Figure 4
Cyclic voltammograms of χsol = 0.3 azidoundecanthiol (1) mixed monolayers taken after immersion in aqueous ethanol with catalyst and FcCOCCH (3) for 0 h (solid), 1 h (dashed), and 3 h (dotted). Scans were done in 1 M HClO4 with a scanning rate ...

This click reaction was tolerant of various solvent conditions, working in pure water, aqueous ethanol, and aqueous tert-butyl alcohol. Catalyzed reaction times varied depending on the ferrocene. Thorough reaction of the surface azide in 1 mM solutions of 2 in 2:1 water and ethanol required between 14 and 16 h, whereas for solutions of 3 only 2–3 h was needed under the same conditions. Without catalyst, the cycloaddition proceeds spontaneously for 3, though the time required for completion increases to 9–12 h and with lesser expected regioselectivity. Mixed monolayers immersed for 24 h in a 1 mM solution of 2, without copper catalyst, showed no evidence of reaction. Electron-rich azides are known to react more rapidly with electron poor acetylenes. Thus the greater reactivity of 3 compared to 2 is consistent with the presence of the electron-withdrawing carbonyl.24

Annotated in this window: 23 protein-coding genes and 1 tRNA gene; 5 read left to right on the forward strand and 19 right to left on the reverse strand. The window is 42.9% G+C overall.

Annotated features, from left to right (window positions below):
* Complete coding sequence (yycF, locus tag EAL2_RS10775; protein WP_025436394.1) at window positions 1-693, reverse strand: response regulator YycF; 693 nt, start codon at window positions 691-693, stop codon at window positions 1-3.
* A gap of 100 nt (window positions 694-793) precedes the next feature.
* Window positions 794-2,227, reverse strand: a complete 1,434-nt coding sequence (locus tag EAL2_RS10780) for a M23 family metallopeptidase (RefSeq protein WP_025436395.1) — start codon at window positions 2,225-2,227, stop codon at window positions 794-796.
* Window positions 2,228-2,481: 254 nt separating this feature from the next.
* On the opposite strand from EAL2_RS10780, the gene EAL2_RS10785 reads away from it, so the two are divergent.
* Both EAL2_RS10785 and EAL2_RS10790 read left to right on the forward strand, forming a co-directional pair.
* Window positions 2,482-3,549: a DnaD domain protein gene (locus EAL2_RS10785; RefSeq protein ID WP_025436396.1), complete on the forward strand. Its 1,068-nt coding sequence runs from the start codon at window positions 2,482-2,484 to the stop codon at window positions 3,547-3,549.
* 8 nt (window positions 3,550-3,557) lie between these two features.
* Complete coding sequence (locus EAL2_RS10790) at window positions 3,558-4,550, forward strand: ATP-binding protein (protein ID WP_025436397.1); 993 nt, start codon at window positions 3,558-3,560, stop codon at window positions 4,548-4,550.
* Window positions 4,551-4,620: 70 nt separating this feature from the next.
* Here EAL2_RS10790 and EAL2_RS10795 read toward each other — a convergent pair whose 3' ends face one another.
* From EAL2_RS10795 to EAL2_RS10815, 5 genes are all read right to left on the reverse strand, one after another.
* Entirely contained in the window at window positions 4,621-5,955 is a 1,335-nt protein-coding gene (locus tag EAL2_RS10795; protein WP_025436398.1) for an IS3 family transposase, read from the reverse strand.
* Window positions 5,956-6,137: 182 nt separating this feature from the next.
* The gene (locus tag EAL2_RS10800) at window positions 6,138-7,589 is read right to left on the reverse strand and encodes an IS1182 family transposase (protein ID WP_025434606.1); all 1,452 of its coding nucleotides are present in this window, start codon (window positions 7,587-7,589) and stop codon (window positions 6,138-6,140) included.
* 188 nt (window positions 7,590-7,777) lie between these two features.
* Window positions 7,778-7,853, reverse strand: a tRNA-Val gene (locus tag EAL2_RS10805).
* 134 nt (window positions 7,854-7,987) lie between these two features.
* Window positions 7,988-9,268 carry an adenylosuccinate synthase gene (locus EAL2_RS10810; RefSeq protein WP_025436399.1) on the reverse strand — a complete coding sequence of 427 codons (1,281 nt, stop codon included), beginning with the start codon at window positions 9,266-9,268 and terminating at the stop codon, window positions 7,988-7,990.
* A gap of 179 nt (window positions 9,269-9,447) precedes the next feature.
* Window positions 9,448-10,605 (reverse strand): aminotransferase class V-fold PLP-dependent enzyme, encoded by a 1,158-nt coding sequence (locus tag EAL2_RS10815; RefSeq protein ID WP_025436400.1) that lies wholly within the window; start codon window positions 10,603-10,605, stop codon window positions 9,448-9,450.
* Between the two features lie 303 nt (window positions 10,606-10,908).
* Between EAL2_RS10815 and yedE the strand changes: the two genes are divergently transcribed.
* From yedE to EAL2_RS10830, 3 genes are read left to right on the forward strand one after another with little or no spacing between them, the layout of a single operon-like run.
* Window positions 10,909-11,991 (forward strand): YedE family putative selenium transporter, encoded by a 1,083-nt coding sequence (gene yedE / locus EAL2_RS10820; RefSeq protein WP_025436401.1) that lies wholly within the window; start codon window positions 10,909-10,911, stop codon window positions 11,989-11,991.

In summary, “click” chemistry applied to SAMs offers a mild and convenient method to modify well-defined electrode surfaces. This surface chemistry is extremely specific and high yielding. The thermally and hydrolytically stable triazole offers a robust, conjugated link for coupling a wide array of molecules to SAMs on electrodes. Currently, we are pursuing the applicability of this reaction for metalloporphyrin functionalization of electrodes.

Supplementary Material

supporting information


This material is based upon work supported by the National Science Foundation under Grant No. CHE0131206 and a Stanford Graduate Fellowship. We acknowledge insightful discussions with Todd Eberspacher, Christopher Sunderland, and Richard Decreau.


Supporting Information Available: Detailed experimental procedures and a discussion of monolayer charging currents. This material is available free of charge via the Internet at http://pubs.acs.org.